Financial research suggests that so-called “quality” companies, i.e. those with high return on equity (or “ROE”), tend to be able to produce market-beating shareholder returns. But as this note demonstrates, it’s not enough to simply rank companies based on their current ROE – rather consideration must also be given to the likely sustainability of their ROE over time.
Why ROE sustainability is the key to quality share price performance
It stands to reason that companies with a high ROE should be able to produce relatively good shareholder returns over time. After all, if a company can generate high profits relative to its invested equity, it will be well positioned to provide either attractive dividends and/or high earnings growth through the re-investment of retained profits.
That said, as seen in the chart below, it is not enough to simply identify companies with a high ROE over the past year. Indeed, what has mattered historically for market-beating share price performance is a company’s ability to sustain a high ROE over time. Indeed, the chart demonstrates that for companies with a relatively high ROE in any given year, the strongest subsequent share price performance was attributed to those that sustained a high ROE in the following two financial years.
So far so good. But once we’ve identified companies with a higher-than-average ROE, how can we judge the likely sustainability of their ROE over time?
It turns out there are several tell-tale signs.
Firstly, companies should not have achieved their higher-than-average ROE by being overly reliant on leverage. After all, companies with low leverage (i.e. debts relative to equity) are less likely to be affected by changing market conditions and so are more likely to maintain their high ROE over time.
Another useful indicator is a company’s ability to generate strong operating cash flows – perhaps a better underlying measure of sustainable earnings – relative to their assets over time.
Finally, companies with a track record of earnings consistency (or low variability in earnings) are likely to sustain consistent growth and achieve a higher ROE.
These considerations happen to be in keeping with one of doyen investor Warren Buffett’s key strategies in picking stocks, namely, to look for companies able to sustain a high and reasonably stable ROE over time without undue reliance on debt.
The BetaShares Global Quality Leaders ETF (ASX Code: QLTY)
Given the benefits of this investment approach, the BetaShares Global Quality Leaders ETF (ASX Code: QLTY) has been specifically designed to provide investors exposure to a diversified portfolio of global companies (ex-Australia) that demonstrate “quality” characteristics with the potential to deliver a relatively high and sustainable ROE over time.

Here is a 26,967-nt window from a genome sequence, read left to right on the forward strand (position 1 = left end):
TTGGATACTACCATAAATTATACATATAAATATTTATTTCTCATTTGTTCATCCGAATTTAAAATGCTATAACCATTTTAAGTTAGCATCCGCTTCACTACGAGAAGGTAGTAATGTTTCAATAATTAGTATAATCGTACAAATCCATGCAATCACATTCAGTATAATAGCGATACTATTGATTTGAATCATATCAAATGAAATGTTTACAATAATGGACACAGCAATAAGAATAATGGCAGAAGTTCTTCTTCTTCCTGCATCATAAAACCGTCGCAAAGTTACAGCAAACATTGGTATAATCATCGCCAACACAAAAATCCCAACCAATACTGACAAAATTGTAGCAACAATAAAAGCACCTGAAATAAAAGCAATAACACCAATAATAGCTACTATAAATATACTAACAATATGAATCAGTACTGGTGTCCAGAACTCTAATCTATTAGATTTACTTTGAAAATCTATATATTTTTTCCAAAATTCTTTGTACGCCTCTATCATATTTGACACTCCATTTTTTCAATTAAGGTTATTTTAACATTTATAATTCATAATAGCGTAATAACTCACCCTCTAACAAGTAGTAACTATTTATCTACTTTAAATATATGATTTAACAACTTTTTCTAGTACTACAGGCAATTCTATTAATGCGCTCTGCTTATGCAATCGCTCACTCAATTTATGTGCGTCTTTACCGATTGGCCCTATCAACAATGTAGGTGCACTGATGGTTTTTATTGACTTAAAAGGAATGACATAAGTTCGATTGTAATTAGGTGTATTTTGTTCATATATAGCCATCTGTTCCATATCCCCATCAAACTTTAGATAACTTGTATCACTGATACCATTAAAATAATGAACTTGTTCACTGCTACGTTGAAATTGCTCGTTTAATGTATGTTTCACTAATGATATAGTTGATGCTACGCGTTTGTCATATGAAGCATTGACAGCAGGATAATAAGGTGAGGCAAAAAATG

From a universe of 1800 stocks across global markets, the Index which QLTY aims to track first selects the top 50% of stocks when ranked by ROE. Broadly, the Index then narrows this set of stocks down to the top 150 that score best on three additional ROE sustainability indicators covering leverage, earnings stability and cash-flow generation capacity.
This approach leads to a portfolio of premium companies, many of whom are household names. For example, as at October 2018, some of the largest index holdings included: AIA Group, The Walt Disney Company, Intel, Johnson & Johnson and Unilever.
As seen in the chart and table below, the Index which QLTY aims to track has delivered impressive historical total return performance. As at the end of October 2018, the Index QLTY aims to track delivered a 10-year return of 13.3% p.a., compared with 8.8% p.a. for the MSCI World Index (of course, past performance is not indicative of future performance and investment value can go down as well as up). In this period, the Index has also benefitted from significantly lower drawdowns, with a maximum drawdown approximately half of that experienced by the MSCI World Index.
All up, QLTY provides an easy, transparent and cost-effective way for Australian investors to gain exposure to a diversified portfolio of quality global companies that have the potential to sustain high returns on equity – and hence potential to outperform benchmark global equities indices over time.